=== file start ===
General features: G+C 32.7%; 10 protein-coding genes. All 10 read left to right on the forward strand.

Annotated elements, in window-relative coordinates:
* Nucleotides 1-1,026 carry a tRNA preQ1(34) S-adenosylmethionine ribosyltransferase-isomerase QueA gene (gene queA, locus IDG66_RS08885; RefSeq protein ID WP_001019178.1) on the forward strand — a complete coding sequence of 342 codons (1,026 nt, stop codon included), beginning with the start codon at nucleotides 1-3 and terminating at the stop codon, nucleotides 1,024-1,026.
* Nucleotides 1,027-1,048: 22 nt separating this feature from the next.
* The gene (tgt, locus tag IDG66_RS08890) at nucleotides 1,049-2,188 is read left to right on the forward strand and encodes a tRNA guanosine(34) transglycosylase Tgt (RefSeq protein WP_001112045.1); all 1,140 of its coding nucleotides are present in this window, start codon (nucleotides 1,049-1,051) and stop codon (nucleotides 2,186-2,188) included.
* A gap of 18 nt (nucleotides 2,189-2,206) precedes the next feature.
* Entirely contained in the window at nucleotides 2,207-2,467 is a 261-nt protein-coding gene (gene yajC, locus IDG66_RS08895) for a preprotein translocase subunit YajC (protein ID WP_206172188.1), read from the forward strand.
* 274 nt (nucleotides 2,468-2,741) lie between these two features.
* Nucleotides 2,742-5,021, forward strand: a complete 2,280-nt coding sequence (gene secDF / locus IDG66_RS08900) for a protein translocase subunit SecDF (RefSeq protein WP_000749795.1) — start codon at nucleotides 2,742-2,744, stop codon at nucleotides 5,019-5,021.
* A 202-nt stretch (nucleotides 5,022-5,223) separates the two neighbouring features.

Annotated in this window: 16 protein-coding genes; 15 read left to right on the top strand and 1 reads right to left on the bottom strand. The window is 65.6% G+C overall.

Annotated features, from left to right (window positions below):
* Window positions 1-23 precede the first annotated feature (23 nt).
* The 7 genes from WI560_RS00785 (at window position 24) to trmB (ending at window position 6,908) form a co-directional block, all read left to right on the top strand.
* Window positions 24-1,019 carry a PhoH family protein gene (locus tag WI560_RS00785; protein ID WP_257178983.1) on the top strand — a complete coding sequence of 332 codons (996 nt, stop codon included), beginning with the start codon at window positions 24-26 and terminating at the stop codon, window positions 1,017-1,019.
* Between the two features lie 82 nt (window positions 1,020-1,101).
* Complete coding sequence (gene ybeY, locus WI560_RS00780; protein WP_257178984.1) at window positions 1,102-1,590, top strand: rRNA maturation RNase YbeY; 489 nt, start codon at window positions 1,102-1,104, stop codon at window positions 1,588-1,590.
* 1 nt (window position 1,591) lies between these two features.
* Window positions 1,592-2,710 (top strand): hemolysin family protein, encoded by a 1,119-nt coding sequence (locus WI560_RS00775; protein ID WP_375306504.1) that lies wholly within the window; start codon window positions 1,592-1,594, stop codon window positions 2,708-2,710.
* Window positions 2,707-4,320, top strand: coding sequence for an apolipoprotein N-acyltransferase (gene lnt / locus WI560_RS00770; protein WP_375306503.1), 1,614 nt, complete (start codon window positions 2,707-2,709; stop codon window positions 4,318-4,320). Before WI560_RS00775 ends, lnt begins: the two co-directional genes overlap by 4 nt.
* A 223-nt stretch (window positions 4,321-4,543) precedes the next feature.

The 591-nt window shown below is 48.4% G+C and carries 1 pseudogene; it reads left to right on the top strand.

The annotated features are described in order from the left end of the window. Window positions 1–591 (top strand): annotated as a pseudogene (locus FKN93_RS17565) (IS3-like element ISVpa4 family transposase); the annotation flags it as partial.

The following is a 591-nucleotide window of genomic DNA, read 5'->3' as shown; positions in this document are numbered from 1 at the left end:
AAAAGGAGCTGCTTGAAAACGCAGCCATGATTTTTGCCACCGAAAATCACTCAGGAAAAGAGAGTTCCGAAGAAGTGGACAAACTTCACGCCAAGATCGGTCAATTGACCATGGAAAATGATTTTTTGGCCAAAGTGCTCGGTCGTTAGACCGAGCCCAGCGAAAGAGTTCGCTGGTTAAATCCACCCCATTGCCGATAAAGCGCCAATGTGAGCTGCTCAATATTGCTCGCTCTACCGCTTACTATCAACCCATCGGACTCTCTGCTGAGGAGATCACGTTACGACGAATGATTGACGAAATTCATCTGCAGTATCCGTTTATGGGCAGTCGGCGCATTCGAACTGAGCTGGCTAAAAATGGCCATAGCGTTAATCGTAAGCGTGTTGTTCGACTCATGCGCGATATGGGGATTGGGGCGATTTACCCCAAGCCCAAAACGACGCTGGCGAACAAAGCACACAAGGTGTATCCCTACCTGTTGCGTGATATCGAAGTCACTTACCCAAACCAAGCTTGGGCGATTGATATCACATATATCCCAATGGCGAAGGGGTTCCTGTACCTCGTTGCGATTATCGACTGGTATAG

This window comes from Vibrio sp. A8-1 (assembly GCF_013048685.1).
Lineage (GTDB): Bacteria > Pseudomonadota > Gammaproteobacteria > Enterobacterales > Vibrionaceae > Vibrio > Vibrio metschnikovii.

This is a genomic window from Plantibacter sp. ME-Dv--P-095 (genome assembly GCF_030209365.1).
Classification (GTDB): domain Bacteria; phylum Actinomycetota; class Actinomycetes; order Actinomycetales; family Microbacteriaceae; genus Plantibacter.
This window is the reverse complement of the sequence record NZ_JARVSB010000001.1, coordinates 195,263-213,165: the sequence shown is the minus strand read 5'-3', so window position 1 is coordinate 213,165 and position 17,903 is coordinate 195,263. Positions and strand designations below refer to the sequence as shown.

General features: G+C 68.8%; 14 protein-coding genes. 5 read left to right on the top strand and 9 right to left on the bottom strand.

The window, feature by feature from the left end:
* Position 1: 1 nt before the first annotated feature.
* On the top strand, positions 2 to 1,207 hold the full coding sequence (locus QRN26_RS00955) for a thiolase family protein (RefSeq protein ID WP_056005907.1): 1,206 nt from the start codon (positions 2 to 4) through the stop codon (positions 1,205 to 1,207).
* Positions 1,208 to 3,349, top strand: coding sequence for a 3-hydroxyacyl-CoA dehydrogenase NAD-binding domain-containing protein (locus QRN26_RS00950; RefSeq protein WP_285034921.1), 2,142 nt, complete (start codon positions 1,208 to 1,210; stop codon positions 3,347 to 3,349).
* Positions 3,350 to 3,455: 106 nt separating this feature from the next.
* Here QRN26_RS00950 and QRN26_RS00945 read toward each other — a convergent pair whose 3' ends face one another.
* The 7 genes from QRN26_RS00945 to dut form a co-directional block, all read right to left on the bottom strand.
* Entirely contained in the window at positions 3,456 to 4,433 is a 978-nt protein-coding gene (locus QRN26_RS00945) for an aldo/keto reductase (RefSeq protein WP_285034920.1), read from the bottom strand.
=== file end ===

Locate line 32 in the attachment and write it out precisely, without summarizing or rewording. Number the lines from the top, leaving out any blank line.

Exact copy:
The window, feature by feature from the left end: